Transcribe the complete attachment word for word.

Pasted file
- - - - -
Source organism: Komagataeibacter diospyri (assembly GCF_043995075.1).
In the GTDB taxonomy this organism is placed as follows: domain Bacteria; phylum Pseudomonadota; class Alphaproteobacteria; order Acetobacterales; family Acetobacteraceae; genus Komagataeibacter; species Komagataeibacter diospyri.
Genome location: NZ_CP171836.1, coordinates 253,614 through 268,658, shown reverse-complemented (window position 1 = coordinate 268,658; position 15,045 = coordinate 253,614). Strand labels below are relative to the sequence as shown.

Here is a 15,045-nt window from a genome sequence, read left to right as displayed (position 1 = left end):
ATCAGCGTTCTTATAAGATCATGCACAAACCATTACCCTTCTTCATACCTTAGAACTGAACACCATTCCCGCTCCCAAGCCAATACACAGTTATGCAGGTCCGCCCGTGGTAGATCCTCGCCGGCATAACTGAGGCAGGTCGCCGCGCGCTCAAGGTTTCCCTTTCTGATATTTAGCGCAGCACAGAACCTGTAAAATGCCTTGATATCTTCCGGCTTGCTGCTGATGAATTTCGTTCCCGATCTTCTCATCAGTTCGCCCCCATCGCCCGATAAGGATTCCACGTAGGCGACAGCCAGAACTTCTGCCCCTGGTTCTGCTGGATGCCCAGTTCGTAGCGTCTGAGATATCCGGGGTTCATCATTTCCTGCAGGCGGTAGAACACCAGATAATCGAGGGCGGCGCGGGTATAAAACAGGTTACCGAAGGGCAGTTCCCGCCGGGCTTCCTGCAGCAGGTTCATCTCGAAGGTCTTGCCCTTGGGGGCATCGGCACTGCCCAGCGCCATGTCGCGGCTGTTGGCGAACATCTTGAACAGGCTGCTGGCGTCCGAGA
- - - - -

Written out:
Source organism: Komagataeibacter diospyri (assembly GCF_043995075.1).
In the GTDB taxonomy this organism is placed as follows: domain Bacteria; phylum Pseudomonadota; class Alphaproteobacteria; order Acetobacterales; family Acetobacteraceae; genus Komagataeibacter; species Komagataeibacter diospyri.
Genome location: NZ_CP171836.1, coordinates 253,614 through 268,658, shown reverse-complemented (window position 1 = coordinate 268,658; position 15,045 = coordinate 253,614). Strand labels below are relative to the sequence as shown.

Here is a 15,045-nt window from a genome sequence, read left to right as displayed (position 1 = left end):
ATCAGCGTTCTTATAAGATCATGCACAAACCATTACCCTTCTTCATACCTTAGAACTGAACACCATTCCCGCTCCCAAGCCAATACACAGTTATGCAGGTCCGCCCGTGGTAGATCCTCGCCGGCATAACTGAGGCAGGTCGCCGCGCGCTCAAGGTTTCCCTTTCTGATATTTAGCGCAGCACAGAACCTGTAAAATGCCTTGATATCTTCCGGCTTGCTGCTGATGAATTTCGTTCCCGATCTTCTCATCAGTTCGCCCCCATCGCCCGATAAGGATTCCACGTAGGCGACAGCCAGAACTTCTGCCCCTGGTTCTGCTGGATGCCCAGTTCGTAGCGTCTGAGATATCCGGGGTTCATCATTTCCTGCAGGCGGTAGAACACCAGATAATCGAGGGCGGCGCGGGTATAAAACAGGTTACCGAAGGGCAGTTCCCGCCGGGCTTCCTGCAGCAGGTTCATCTCGAAGGTCTTGCCCTTGGGGGCATCGGCACTGCCCAGCGCCATGTCGCGGCTGTTGGCGAACATCTTGAACAGGCTGCTGGCGTCCGAGA